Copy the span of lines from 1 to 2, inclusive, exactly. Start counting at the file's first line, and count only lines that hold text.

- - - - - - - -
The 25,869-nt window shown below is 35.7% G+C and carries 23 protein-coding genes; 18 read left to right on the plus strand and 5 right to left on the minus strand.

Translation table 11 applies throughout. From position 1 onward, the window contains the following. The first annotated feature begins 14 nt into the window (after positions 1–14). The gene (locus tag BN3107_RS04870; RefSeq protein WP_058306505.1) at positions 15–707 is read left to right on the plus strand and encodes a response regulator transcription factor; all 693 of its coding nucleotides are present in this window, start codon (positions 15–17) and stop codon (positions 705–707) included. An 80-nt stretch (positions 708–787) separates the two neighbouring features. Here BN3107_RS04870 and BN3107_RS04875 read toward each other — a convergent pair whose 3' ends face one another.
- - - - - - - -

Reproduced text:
The 25,869-nt window shown below is 35.7% G+C and carries 23 protein-coding genes; 18 read left to right on the plus strand and 5 right to left on the minus strand.

Translation table 11 applies throughout. From position 1 onward, the window contains the following. The first annotated feature begins 14 nt into the window (after positions 1–14). The gene (locus tag BN3107_RS04870; RefSeq protein WP_058306505.1) at positions 15–707 is read left to right on the plus strand and encodes a response regulator transcription factor; all 693 of its coding nucleotides are present in this window, start codon (positions 15–17) and stop codon (positions 705–707) included. An 80-nt stretch (positions 708–787) separates the two neighbouring features. Here BN3107_RS04870 and BN3107_RS04875 read toward each other — a convergent pair whose 3' ends face one another.